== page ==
Biting Bugs. Who? What? Why?

The Biting Bugs: What’s their deal?

         Imagine sitting in the backyard enjoying a fantastic afternoon and then it happens, you feel the pinch or hear the incessant buzzing of a flying bug. Anyone who has ever visited Muskoka, or Ontario, for that matter during the summer months has been bitten by an insect. Beyond the nuisance of being bitten, why do these bugs bite? What is the purpose? Why do some bites hurt more than others? Which insects bite me? In the following post, we will venture to answer a few of these questions, which hopefully will supply you with some knowledge about these insects.

The Pain

         The pain associated with these insects comes from their bite. Mosquitoes saw into the skin and suck blood through their needle-like mouthpiece. Blackflies and biting midges tend to cut our skin which hurts more than the mosquitoes’ needle-like mouthpiece. Stable flies tend to stab their way in, and the masters of pain, deer and horse flies, tend to chew and cut the skin with nightmare-inducing mouthparts.

Bites

         The reason that these bites tend to itch is due to the saliva of the insects. This saliva tends to contain anticoagulants that keep blood flowing. Mosquitoes tend to inject their saliva whereas the others slater it on the wound. Your body/immune system swiftly attacks this foreign substance, causing a raised itchy bump.

         Ticks which are akin to stealth artists take their assault farther by injecting an anaesthetic that hides their presence until the affected has a “what the heck is on me” moment. Dog ticks even put out an adhesive that makes them harder to dislodge.

Why?

         Biting flies, as well as mosquitoes, tend to prefer flower nectar to humans. However, they need protein from mammalian blood to produce eggs. So female Mosquitoes, black flies, stable flies, biting midges, horseflies, deer flies, and ticks search out humans and other mammals. For the most part, only the female insects tend to bite mammals however male stable flies, male ticks, and immature ticks of both sexes also bite.

         Carbon dioxide, body heat, and skin odour are all major draws for biting flies however motion also lures them in. The most commonly attracted to motion are horseflies and deer flies due to the presence of large eyes that are capable of detecting motion from a distance. They are particularly drawn to shiny, moving objects, i.e. swimmers. Ticks, however, are the hitchhikers of the insect world. They climb high on vegetation, raise their front legs and latch onto us as we brush by them.

 

What can happen?

         These biting bugs have the ability to transmit diseases such as yellow fever, malaria, and river blindness, which in other parts of the world can cause death and misery. Ontario is a relatively safe zone, however, with the appearance of diseases such as West Nile, it is not entirely without risk.

         West Nile is transmitted via the bite of an infected mosquito, its symptoms in humans are either indiscernible or it can manifest into a flu-like appearance. Extreme cases are very rare, however, the virus can lead to debilitation and death. Its area of impact has spread rapidly since its arrival in Canada in 2001. It now includes much of Ontario, southern Quebec, and parts of the prairies. This virus has also been seen in Alberta and BC. All of the people who live in these areas are at risk of exposure to West Nile, however, the likelihood of serious health effects is very small. There is no vaccine to West Nile so the best prevention is a reduction in your exposure to mosquitoes.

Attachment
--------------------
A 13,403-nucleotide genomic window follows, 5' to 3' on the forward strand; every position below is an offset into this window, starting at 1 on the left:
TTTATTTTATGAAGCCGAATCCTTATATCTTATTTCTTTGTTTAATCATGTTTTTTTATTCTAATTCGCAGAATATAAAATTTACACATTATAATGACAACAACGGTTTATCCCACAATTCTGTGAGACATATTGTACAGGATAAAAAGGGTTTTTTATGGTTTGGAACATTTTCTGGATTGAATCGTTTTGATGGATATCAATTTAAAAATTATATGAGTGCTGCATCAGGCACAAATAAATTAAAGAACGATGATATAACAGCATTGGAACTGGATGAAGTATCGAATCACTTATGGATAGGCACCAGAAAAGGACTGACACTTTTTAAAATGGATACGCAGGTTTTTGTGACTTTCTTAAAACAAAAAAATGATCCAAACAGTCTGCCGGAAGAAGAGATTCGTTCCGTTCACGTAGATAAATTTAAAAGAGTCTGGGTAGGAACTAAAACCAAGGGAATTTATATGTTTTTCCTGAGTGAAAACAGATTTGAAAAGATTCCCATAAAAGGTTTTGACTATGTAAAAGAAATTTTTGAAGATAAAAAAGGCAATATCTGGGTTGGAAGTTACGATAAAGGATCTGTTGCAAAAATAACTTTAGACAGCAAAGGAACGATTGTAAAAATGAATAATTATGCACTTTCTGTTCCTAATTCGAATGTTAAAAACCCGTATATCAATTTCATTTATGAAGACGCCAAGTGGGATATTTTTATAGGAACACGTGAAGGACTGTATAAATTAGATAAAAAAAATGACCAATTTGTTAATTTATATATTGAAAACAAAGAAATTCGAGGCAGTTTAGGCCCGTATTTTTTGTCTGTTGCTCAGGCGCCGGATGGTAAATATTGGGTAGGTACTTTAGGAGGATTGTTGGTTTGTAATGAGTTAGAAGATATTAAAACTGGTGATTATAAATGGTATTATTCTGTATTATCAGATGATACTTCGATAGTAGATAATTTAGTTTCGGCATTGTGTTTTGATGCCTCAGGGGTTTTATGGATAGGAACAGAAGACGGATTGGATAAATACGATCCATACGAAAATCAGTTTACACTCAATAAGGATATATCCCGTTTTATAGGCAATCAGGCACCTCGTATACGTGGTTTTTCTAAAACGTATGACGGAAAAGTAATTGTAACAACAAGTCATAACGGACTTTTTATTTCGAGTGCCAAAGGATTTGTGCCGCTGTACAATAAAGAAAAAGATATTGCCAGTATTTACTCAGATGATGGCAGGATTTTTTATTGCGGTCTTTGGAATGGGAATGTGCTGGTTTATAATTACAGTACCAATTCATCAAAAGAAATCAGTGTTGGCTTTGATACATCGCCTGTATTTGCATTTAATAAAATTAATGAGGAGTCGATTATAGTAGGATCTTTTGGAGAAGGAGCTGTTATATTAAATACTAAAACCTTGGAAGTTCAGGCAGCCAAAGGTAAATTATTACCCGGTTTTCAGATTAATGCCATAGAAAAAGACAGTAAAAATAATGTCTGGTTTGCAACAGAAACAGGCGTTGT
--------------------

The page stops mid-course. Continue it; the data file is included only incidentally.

The other major risk from these biting bugs is Lyme disease. This is an illness caused by bacteria transmitted by the black-legged or deer tick. While latching onto and sucking blood from a passing animal, the nymph or adult tick can acquire the bacteria or pass it on. These tick’s range is spreading perhaps due to rising global temperatures. However, family pets and wildlife, especially birds, tend to facilitate establishing new focal points by carrying ticks to new areas.

         Early warning signs of Lyme disease include but are not limited to joint pain, general flu-like symptoms, and at times a red rash around the bite. The recognized treatment for Lyme disease is the prescription of antibiotics which is usually effective in eradicating the disease. If left untreated, the disease may progress and cause symptoms such as arthritis, joint swelling, cardiac illness, or cognitive disorders due to infection of the central nervous system. However, it is typically considered not to be fatal.

         Well, I hope this was an informative blog with information regarding the reasons why bugs bite and why we have the human reaction we do to these bites. Look out for next week’s blog exploring the individual insects in more detail and as all ways stay safe out there from your friends at HRC Insurance.



Since the 1900's...

Born under the name George Hutcheson, Hutcheson, Reynolds & Caswell Ltd. began providing insurance policies in Muskoka since the early 1900s. Bernard Reynolds joined the firm in the 1940s and purchased the firm from George Hutcheson in 1967. Finally, in 1980, David Caswell joined the company's ranks to complete Hutcheson, Reynolds and Caswell. We have grown along with our name and provide the same dedication to superior customer service and top-notch insurance coverage that George Hutcheson was famous for over 100 years ago.